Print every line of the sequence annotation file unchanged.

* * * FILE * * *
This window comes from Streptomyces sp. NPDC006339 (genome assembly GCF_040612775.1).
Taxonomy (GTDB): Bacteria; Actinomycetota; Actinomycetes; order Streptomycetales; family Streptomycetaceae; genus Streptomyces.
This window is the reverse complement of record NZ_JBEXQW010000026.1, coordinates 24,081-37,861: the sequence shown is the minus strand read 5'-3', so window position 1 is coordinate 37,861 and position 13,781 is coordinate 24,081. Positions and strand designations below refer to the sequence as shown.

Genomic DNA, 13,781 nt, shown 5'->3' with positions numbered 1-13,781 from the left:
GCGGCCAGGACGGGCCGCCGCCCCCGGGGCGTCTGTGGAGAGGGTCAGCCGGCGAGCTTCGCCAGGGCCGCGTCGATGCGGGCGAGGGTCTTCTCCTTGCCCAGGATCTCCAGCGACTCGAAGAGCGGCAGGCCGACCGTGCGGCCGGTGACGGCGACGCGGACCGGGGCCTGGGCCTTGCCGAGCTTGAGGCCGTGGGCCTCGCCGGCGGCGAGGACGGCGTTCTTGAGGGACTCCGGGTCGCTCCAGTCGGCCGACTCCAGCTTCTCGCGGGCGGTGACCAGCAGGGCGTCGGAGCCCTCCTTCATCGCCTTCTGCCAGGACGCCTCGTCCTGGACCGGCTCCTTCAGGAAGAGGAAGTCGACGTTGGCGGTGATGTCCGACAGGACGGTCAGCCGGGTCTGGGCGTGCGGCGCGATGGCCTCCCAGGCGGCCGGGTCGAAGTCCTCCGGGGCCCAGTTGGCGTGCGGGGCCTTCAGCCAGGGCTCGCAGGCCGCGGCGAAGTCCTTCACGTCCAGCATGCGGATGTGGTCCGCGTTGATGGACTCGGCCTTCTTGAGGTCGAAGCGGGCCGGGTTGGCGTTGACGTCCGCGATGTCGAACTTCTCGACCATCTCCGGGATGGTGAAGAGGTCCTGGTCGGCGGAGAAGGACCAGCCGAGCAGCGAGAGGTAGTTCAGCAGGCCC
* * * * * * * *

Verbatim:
This window comes from Streptomyces sp. NPDC006339 (genome assembly GCF_040612775.1).
Taxonomy (GTDB): Bacteria; Actinomycetota; Actinomycetes; order Streptomycetales; family Streptomycetaceae; genus Streptomyces.
This window is the reverse complement of record NZ_JBEXQW010000026.1, coordinates 24,081-37,861: the sequence shown is the minus strand read 5'-3', so window position 1 is coordinate 37,861 and position 13,781 is coordinate 24,081. Positions and strand designations below refer to the sequence as shown.

Genomic DNA, 13,781 nt, shown 5'->3' with positions numbered 1-13,781 from the left:
GCGGCCAGGACGGGCCGCCGCCCCCGGGGCGTCTGTGGAGAGGGTCAGCCGGCGAGCTTCGCCAGGGCCGCGTCGATGCGGGCGAGGGTCTTCTCCTTGCCCAGGATCTCCAGCGACTCGAAGAGCGGCAGGCCGACCGTGCGGCCGGTGACGGCGACGCGGACCGGGGCCTGGGCCTTGCCGAGCTTGAGGCCGTGGGCCTCGCCGGCGGCGAGGACGGCGTTCTTGAGGGACTCCGGGTCGCTCCAGTCGGCCGACTCCAGCTTCTCGCGGGCGGTGACCAGCAGGGCGTCGGAGCCCTCCTTCATCGCCTTCTGCCAGGACGCCTCGTCCTGGACCGGCTCCTTCAGGAAGAGGAAGTCGACGTTGGCGGTGATGTCCGACAGGACGGTCAGCCGGGTCTGGGCGTGCGGCGCGATGGCCTCCCAGGCGGCCGGGTCGAAGTCCTCCGGGGCCCAGTTGGCGTGCGGGGCCTTCAGCCAGGGCTCGCAGGCCGCGGCGAAGTCCTTCACGTCCAGCATGCGGATGTGGTCCGCGTTGATGGACTCGGCCTTCTTGAGGTCGAAGCGGGCCGGGTTGGCGTTGACGTCCGCGATGTCGAACTTCTCGACCATCTCCGGGATGGTGAAGAGGTCCTGGTCGGCGGAGAAGGACCAGCCGAGCAGCGAGAGGTAGTTCAGCAGGCCC